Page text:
DARE: Raising Aspirations (12-16) – NI Alternatives  

DARE: Raising Aspirations (12-16) – NI Alternatives  

Benefits

CR1, CR3, CR6, CR7, CR8, CR9 

Need

The DARE project recognised the necessity of engaging post-primary groups in Northern Ireland in a comprehensive educational and support programme. The goal was to increase young people’s understanding of various important topics, including mental health, coercive control, mindfulness, stress management, body image, internet safety, anti-social behaviour, relationships, and sexual health. 

Action

The project hosted group work sessions and provided intensive youth support when needed, integrating services from the wider community. One of the groups, ‘Kilcooley Sr’, spent the last year exploring these topics and subsequently expressed a desire for more intensive youth support, including one-to-one work. While weekly group meetings continued, staff dedicated significant time to meeting and supporting the young people individually. Additionally, all groups engaged with a former combatant and a PSNI Officer who worked to de-glamorise the role of paramilitaries and highlight the consequences of criminal activity. The young people also participated in online safety workshops with the PSNI, offering them a chance to interact with police officers in a relaxed setting and discuss a range of issues. 

Result

The DARE project successfully facilitated a comprehensive educational and support environment for young people. Through group sessions and individual support, participants developed a strong understanding of key societal and personal issues. The engagement with former combatants and PSNI officers provided valuable perspectives, helping to demystify and challenge the glamorisation of paramilitary involvement. The online safety workshops with the PSNI also fostered a more relaxed and informative interaction between the youth and police officers, contributing to a broader and more nuanced understanding of these crucial topics. 

The programme supplemented its youth work with parental support, responding to feedback from Phase 1 parental surveys, the DARE Programme sourced additional funding from the Department of Communities to deliver adult English and Maths classes. This has helped parents in terms of becoming more employable and it has also built confidence in terms of supporting their children with homework.  DARE Programme staff have built capacity of parents through family mediations, homework club, and signposting to support services. The Kilcooley After School Programme was launched in September. Young people from P7 in Kilcooley Primary School attend a weekly session with DARE staff and volunteers in the local church building. Staff provide a snack, and homework support to the group. Following the completion of homework, the young people participate in fun games and educational activities.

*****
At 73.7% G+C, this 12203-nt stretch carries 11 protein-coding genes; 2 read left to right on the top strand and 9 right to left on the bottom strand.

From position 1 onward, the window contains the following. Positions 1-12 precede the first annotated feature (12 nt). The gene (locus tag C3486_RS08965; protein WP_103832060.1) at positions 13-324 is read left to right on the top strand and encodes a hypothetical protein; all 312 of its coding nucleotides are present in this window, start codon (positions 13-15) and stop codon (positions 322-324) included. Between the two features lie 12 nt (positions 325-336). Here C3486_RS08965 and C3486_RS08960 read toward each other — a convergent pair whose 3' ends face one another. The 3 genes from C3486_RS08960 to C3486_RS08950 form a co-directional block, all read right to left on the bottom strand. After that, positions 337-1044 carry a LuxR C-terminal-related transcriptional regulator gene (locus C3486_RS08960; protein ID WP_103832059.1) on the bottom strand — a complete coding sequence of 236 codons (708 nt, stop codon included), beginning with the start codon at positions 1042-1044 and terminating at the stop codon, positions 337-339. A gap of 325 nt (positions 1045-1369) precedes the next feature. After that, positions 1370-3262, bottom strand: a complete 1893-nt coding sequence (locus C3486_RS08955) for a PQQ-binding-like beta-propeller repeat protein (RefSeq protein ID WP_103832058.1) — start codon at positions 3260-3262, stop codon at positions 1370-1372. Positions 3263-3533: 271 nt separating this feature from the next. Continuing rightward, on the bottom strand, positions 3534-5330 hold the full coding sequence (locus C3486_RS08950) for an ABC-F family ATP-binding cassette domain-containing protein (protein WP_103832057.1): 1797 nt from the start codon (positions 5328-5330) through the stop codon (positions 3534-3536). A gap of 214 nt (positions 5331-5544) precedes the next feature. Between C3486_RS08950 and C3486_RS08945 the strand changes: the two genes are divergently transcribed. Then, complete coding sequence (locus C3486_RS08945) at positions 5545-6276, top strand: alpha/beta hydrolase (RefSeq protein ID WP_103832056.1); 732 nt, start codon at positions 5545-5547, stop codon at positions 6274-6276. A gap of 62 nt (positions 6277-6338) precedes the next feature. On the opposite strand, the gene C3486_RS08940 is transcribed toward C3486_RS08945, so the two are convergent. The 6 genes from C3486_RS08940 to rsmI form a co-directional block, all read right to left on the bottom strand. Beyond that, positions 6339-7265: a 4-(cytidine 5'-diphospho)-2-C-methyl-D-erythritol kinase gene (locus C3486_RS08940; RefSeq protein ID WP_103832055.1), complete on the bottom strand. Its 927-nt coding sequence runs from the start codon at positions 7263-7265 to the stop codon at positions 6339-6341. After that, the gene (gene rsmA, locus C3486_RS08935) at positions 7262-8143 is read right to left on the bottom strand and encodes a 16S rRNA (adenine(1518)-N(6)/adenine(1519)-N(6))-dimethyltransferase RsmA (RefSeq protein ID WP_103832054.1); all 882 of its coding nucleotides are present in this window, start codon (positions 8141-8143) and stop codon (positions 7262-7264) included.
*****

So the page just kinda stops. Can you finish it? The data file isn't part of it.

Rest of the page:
The police officers I have engaged with through DARE understand why young people might not like them from past first-hand experiences, family history or unrealistic viewpoints based on fictional portrayals in movies and TV. Like in any job there are those that shouldn’t be in that profession, not all teachers can teach, some nurses don’t have a good bedside manner and some police officers aren’t great at engaging with young people and don’t really know how to but the ones that do their jobs and care about us and the communities we live in help us understand what police officers should be like. And with this strategy being rolled out, there is an opportunity for greater connections to be made between the police and young people across Northern Ireland.”

DARE Participant
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